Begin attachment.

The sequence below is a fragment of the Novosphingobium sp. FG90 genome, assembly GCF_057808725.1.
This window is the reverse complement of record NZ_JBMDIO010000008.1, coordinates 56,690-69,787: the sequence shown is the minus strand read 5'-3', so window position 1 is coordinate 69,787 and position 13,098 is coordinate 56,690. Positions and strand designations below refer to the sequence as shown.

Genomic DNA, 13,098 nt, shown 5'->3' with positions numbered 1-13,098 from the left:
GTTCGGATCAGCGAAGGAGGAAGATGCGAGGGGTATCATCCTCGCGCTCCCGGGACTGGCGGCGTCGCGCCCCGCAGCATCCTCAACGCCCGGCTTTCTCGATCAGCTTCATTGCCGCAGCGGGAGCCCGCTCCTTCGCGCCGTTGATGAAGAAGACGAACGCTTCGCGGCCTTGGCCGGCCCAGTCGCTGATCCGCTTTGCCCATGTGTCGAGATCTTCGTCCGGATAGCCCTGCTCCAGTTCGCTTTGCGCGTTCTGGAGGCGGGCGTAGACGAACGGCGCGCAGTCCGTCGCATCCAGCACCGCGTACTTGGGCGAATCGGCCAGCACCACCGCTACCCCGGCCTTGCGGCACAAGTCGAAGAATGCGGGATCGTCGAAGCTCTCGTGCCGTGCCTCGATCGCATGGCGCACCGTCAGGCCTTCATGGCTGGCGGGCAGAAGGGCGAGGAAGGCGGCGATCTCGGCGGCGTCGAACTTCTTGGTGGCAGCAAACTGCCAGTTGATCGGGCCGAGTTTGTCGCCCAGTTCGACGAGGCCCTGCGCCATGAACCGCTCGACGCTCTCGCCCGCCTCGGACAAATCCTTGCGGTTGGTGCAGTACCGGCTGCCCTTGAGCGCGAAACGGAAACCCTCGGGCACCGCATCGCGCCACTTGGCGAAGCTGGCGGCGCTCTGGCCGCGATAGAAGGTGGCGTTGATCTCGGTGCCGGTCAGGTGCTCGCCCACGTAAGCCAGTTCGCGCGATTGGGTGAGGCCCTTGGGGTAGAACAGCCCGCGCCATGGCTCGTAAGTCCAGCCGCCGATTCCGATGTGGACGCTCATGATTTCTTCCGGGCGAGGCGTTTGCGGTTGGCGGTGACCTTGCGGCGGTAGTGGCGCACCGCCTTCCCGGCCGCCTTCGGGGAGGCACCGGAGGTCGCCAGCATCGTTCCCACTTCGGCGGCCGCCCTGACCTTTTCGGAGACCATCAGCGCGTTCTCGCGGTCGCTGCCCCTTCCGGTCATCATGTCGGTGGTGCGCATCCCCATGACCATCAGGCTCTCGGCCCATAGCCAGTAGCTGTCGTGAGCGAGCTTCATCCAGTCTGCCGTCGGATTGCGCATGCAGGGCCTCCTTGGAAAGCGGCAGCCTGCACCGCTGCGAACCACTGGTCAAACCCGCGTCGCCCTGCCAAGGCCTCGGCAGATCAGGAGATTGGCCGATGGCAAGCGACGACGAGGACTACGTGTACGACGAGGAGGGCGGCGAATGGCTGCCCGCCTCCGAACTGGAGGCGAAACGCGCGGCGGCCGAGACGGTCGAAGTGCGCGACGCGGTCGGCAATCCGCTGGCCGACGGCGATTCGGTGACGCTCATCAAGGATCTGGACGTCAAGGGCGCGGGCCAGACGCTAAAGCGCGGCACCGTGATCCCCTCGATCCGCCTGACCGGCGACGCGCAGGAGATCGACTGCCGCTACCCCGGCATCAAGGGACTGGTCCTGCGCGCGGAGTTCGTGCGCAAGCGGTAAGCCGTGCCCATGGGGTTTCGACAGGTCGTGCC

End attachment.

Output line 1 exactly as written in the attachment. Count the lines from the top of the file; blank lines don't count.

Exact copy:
The sequence below is a fragment of the Novosphingobium sp. FG90 genome, assembly GCF_057808725.1.